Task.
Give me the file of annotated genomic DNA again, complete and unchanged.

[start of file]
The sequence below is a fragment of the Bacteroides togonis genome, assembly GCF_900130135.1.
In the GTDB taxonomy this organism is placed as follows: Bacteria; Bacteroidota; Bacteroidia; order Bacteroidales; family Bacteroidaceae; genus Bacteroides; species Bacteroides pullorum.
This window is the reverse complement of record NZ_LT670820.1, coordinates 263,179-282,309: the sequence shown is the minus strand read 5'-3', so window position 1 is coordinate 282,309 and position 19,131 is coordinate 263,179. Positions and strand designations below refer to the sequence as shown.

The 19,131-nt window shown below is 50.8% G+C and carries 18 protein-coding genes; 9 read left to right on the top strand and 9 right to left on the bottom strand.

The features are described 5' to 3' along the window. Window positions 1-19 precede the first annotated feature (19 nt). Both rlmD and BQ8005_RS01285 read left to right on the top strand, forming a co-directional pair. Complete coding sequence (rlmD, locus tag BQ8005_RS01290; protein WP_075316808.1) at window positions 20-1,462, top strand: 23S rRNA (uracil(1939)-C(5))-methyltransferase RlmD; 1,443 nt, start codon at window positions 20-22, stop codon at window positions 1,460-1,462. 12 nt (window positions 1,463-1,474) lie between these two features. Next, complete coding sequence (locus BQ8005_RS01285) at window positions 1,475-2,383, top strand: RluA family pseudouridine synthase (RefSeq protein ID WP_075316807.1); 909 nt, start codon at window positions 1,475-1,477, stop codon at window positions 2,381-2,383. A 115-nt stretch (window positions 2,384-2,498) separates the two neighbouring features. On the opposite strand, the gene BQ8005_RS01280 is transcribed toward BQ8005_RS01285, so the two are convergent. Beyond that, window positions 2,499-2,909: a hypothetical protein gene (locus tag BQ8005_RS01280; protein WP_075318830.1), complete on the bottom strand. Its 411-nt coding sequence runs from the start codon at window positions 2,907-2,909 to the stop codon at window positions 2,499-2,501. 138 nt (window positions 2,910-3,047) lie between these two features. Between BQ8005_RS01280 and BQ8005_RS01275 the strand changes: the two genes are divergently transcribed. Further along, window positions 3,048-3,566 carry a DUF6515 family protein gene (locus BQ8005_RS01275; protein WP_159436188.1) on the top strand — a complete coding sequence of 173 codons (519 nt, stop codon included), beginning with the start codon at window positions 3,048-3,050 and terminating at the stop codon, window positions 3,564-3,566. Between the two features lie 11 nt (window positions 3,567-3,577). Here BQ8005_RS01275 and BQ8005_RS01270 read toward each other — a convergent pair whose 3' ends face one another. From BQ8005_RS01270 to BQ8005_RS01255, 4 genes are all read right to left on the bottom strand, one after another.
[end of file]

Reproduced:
The sequence below is a fragment of the Bacteroides togonis genome, assembly GCF_900130135.1.
In the GTDB taxonomy this organism is placed as follows: Bacteria; Bacteroidota; Bacteroidia; order Bacteroidales; family Bacteroidaceae; genus Bacteroides; species Bacteroides pullorum.
This window is the reverse complement of record NZ_LT670820.1, coordinates 263,179-282,309: the sequence shown is the minus strand read 5'-3', so window position 1 is coordinate 282,309 and position 19,131 is coordinate 263,179. Positions and strand designations below refer to the sequence as shown.

The 19,131-nt window shown below is 50.8% G+C and carries 18 protein-coding genes; 9 read left to right on the top strand and 9 right to left on the bottom strand.

The features are described 5' to 3' along the window. Window positions 1-19 precede the first annotated feature (19 nt). Both rlmD and BQ8005_RS01285 read left to right on the top strand, forming a co-directional pair. Complete coding sequence (rlmD, locus tag BQ8005_RS01290; protein WP_075316808.1) at window positions 20-1,462, top strand: 23S rRNA (uracil(1939)-C(5))-methyltransferase RlmD; 1,443 nt, start codon at window positions 20-22, stop codon at window positions 1,460-1,462. 12 nt (window positions 1,463-1,474) lie between these two features. Next, complete coding sequence (locus BQ8005_RS01285) at window positions 1,475-2,383, top strand: RluA family pseudouridine synthase (RefSeq protein ID WP_075316807.1); 909 nt, start codon at window positions 1,475-1,477, stop codon at window positions 2,381-2,383. A 115-nt stretch (window positions 2,384-2,498) separates the two neighbouring features. On the opposite strand, the gene BQ8005_RS01280 is transcribed toward BQ8005_RS01285, so the two are convergent. Beyond that, window positions 2,499-2,909: a hypothetical protein gene (locus tag BQ8005_RS01280; protein WP_075318830.1), complete on the bottom strand. Its 411-nt coding sequence runs from the start codon at window positions 2,907-2,909 to the stop codon at window positions 2,499-2,501. 138 nt (window positions 2,910-3,047) lie between these two features. Between BQ8005_RS01280 and BQ8005_RS01275 the strand changes: the two genes are divergently transcribed. Further along, window positions 3,048-3,566 carry a DUF6515 family protein gene (locus BQ8005_RS01275; protein WP_159436188.1) on the top strand — a complete coding sequence of 173 codons (519 nt, stop codon included), beginning with the start codon at window positions 3,048-3,050 and terminating at the stop codon, window positions 3,564-3,566. Between the two features lie 11 nt (window positions 3,567-3,577). Here BQ8005_RS01275 and BQ8005_RS01270 read toward each other — a convergent pair whose 3' ends face one another. From BQ8005_RS01270 to BQ8005_RS01255, 4 genes are all read right to left on the bottom strand, one after another.